A frequency-response model is the frequency
response of a linear system evaluated over a range of frequency values.
The model is represented by an
object that stores the frequency response, sample time, and input-output
The frequency-response function describes the steady-state response of a system to sinusoidal inputs. For a linear system, a sinusoidal input of a specific frequency results in an output that is also a sinusoid with the same frequency, but with a different amplitude and phase. The frequency-response function describes the amplitude change and phase shift as a function of frequency.
You can estimate frequency-response models and visualize the responses on a Bode plot, which shows the amplitude change and the phase shift as a function of the sinusoid frequency.
For a discrete-time system sampled with a time interval T, the transfer function G(z) relates the Z-transforms of the input U(z) and output Y(z):
The frequency-response is the value of the transfer function, G(z),
evaluated on the unit circle (z = expiwT)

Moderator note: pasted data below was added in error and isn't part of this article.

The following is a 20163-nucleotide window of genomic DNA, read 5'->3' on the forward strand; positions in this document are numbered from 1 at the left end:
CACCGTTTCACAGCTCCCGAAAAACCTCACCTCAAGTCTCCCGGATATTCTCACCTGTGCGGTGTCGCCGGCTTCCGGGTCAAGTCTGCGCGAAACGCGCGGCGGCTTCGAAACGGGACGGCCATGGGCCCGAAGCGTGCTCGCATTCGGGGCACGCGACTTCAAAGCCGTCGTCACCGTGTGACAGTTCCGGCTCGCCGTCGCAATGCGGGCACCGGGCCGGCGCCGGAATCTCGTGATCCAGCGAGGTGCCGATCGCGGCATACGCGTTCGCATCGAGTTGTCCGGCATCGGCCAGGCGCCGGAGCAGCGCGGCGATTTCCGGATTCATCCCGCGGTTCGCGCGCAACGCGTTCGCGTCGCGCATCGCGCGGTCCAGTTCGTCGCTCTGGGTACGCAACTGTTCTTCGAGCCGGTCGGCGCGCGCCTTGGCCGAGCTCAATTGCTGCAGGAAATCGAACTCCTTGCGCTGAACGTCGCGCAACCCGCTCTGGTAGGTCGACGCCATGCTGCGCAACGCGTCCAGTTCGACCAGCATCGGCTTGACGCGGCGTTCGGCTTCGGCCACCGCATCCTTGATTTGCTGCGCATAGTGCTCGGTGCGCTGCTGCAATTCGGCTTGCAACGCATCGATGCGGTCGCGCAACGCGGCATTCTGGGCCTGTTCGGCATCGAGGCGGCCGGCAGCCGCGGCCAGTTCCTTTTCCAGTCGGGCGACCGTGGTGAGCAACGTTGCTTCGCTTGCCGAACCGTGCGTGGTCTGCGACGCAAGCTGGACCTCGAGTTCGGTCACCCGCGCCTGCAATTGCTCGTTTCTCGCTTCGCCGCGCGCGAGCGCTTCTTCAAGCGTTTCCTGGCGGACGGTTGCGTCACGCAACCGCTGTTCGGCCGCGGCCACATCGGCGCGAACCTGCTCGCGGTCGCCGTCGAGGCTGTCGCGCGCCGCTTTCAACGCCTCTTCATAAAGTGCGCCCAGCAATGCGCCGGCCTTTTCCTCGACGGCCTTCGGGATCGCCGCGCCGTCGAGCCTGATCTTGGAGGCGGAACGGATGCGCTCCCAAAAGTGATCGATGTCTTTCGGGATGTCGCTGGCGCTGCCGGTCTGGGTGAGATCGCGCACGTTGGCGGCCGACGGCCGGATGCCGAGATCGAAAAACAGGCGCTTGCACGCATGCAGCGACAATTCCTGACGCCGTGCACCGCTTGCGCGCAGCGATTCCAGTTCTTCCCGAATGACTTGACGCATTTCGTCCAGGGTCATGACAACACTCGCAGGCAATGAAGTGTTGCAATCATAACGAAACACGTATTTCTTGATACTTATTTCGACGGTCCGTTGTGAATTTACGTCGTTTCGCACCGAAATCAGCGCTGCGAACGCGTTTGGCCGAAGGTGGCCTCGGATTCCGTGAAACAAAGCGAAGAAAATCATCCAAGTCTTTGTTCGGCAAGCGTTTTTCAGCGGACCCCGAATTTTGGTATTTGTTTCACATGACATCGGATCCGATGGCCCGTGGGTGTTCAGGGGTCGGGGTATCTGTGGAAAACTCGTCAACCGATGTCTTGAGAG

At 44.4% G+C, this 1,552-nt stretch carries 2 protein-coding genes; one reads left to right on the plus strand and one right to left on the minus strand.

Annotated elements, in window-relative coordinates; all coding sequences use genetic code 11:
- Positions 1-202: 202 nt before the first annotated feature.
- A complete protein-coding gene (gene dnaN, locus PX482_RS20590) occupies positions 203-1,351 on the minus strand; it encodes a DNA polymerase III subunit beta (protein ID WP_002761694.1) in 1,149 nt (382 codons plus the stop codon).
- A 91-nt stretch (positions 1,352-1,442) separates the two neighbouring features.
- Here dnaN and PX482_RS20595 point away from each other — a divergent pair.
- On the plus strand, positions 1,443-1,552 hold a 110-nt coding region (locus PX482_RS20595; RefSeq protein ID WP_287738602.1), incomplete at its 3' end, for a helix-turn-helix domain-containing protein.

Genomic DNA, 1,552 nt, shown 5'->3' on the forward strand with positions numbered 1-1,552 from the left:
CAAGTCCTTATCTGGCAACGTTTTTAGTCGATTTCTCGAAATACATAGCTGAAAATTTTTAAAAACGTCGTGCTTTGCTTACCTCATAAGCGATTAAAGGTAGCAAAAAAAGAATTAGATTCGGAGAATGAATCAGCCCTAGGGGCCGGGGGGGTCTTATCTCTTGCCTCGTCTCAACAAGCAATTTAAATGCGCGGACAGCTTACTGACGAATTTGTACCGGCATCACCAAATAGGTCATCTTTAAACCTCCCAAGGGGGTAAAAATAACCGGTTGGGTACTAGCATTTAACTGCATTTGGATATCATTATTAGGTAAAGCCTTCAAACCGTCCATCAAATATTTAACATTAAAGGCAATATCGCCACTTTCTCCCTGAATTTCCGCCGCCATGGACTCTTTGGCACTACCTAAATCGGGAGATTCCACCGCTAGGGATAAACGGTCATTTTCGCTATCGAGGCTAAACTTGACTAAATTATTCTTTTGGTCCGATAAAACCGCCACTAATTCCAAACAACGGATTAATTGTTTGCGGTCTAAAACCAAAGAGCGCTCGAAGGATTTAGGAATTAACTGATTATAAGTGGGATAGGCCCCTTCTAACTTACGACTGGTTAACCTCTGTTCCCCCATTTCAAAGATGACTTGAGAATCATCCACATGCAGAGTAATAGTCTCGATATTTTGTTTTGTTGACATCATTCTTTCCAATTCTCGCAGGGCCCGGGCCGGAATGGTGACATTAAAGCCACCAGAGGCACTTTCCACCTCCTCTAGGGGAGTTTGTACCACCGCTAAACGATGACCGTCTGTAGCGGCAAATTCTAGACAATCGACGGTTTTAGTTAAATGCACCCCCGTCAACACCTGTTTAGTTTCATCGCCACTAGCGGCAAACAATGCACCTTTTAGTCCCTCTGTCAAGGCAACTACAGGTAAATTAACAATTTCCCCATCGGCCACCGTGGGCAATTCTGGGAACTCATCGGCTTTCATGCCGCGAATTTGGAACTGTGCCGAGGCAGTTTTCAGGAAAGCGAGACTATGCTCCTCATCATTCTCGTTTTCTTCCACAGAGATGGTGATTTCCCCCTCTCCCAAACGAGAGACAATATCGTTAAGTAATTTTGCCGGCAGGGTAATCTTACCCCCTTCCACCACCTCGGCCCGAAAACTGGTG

for a vector of frequencies, w. H(z) represents
the noise transfer function, and E(z) is the Z-transform
of the additive disturbance e(t) with variance λ.
The values of G are stored in the
idfrd object. The noise spectrum is stored
Where, the noise spectrum is defined as:
A MIMO frequency-response model contains frequency-responses corresponding to each input-output pair in the system. For example, for a two-input, two-output model:
Where, Gij is the transfer function between the ith output and the jth input. H1(z) and H2(z) represent the noise transfer functions for the two outputs. E1(z) and E2(z) are the Z-transforms of the additive disturbances, e1(t) and e2(t), at the two model outputs, respectively.
Similar expressions apply for continuous-time frequency response.
The equations are represented in Laplace domain. For more details,
idfrd reference page.